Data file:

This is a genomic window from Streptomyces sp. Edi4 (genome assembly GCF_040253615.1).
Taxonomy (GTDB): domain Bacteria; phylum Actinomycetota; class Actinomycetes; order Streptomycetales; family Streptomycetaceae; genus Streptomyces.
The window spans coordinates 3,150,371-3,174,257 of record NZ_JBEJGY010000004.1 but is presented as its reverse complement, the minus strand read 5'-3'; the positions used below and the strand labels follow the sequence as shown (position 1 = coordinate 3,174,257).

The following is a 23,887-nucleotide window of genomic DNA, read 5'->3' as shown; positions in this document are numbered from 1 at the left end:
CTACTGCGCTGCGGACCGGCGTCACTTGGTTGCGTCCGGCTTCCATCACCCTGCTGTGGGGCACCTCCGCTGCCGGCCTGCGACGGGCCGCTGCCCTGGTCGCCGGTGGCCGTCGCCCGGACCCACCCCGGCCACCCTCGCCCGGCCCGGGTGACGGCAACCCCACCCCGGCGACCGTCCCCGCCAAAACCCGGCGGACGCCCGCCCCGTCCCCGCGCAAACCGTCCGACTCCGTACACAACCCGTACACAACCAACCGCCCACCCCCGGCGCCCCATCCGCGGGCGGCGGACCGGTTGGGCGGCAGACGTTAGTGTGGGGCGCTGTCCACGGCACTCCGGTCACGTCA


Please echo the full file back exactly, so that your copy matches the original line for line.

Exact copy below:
This is a genomic window from Streptomyces sp. Edi4 (genome assembly GCF_040253615.1).
Taxonomy (GTDB): domain Bacteria; phylum Actinomycetota; class Actinomycetes; order Streptomycetales; family Streptomycetaceae; genus Streptomyces.
The window spans coordinates 3,150,371-3,174,257 of record NZ_JBEJGY010000004.1 but is presented as its reverse complement, the minus strand read 5'-3'; the positions used below and the strand labels follow the sequence as shown (position 1 = coordinate 3,174,257).

The following is a 23,887-nucleotide window of genomic DNA, read 5'->3' as shown; positions in this document are numbered from 1 at the left end:
CTACTGCGCTGCGGACCGGCGTCACTTGGTTGCGTCCGGCTTCCATCACCCTGCTGTGGGGCACCTCCGCTGCCGGCCTGCGACGGGCCGCTGCCCTGGTCGCCGGTGGCCGTCGCCCGGACCCACCCCGGCCACCCTCGCCCGGCCCGGGTGACGGCAACCCCACCCCGGCGACCGTCCCCGCCAAAACCCGGCGGACGCCCGCCCCGTCCCCGCGCAAACCGTCCGACTCCGTACACAACCCGTACACAACCAACCGCCCACCCCCGGCGCCCCATCCGCGGGCGGCGGACCGGTTGGGCGGCAGACGTTAGTGTGGGGCGCTGTCCACGGCACTCCGGTCACGTCA